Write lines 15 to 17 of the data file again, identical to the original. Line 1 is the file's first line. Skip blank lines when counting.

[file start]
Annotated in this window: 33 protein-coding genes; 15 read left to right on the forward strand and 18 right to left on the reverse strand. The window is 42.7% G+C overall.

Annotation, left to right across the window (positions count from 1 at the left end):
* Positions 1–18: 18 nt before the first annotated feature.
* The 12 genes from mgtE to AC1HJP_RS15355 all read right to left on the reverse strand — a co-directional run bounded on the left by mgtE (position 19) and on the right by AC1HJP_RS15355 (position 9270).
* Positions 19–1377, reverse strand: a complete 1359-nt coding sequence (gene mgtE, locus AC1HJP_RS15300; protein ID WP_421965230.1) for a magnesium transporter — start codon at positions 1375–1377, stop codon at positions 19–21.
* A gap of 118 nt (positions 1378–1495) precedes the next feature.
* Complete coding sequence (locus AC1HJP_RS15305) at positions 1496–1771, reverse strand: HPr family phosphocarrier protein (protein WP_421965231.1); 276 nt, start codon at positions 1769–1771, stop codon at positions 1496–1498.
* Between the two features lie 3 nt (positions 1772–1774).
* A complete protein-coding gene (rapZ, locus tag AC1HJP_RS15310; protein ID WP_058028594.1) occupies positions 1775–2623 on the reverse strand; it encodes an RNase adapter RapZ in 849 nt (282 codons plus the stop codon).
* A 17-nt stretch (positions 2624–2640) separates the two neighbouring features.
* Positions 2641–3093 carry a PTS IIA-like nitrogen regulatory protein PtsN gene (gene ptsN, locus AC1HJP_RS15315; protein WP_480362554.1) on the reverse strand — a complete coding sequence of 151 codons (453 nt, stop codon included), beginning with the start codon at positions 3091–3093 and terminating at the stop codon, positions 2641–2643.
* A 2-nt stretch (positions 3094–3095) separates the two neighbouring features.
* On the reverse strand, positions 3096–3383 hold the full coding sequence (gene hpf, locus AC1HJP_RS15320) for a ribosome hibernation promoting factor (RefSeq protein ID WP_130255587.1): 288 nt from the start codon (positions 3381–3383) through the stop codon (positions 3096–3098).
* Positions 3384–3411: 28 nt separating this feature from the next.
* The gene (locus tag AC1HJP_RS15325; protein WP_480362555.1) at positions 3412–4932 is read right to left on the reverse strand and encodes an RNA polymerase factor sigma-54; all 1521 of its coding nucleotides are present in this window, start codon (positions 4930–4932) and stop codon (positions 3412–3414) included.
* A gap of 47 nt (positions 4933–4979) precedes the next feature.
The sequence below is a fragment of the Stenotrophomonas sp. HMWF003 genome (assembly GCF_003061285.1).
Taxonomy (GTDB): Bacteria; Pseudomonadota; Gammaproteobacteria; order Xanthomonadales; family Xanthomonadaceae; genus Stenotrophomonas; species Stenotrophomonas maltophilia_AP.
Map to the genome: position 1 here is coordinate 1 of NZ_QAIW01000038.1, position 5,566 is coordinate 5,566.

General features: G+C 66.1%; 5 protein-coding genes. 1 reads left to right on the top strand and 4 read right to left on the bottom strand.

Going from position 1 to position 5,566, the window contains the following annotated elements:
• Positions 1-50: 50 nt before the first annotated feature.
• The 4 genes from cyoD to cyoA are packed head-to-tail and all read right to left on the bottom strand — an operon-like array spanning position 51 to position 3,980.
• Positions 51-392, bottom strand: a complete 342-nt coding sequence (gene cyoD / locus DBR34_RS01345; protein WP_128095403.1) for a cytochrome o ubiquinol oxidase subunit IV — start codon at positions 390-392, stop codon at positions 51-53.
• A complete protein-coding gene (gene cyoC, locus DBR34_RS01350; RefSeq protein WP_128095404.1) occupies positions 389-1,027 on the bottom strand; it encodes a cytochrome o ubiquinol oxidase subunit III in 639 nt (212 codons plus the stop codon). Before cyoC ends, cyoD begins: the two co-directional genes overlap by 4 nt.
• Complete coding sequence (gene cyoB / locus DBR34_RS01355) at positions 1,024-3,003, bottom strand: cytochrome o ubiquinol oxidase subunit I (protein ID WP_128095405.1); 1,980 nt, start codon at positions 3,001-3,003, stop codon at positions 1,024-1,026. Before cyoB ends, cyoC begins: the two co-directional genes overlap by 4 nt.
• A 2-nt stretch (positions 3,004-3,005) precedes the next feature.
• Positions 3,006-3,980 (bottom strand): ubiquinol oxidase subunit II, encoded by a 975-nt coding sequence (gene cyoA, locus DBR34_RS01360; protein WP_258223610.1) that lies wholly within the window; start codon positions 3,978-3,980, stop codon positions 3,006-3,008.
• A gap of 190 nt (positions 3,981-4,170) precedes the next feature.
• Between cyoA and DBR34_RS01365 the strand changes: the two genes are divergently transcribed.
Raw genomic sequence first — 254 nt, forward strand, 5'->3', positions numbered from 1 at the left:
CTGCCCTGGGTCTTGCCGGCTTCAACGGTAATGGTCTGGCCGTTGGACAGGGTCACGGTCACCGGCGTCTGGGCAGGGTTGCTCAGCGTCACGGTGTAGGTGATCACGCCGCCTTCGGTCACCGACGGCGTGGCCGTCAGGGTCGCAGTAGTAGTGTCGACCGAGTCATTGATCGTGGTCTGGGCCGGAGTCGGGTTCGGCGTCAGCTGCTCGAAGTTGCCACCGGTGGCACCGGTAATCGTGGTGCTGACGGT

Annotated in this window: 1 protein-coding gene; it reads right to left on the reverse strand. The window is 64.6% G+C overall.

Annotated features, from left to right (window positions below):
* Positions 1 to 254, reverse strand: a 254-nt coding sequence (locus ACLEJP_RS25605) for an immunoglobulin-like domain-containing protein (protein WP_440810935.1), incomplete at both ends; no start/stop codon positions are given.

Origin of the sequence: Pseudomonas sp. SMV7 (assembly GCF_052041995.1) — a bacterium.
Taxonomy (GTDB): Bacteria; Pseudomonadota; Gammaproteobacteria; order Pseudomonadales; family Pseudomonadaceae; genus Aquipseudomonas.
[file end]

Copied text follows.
* The gene (locus tag AC1HJP_RS15325; protein WP_480362555.1) at positions 3412–4932 is read right to left on the reverse strand and encodes an RNA polymerase factor sigma-54; all 1521 of its coding nucleotides are present in this window, start codon (positions 4930–4932) and stop codon (positions 3412–3414) included.
* A gap of 47 nt (positions 4933–4979) precedes the next feature.
The sequence below is a fragment of the Stenotrophomonas sp. HMWF003 genome (assembly GCF_003061285.1).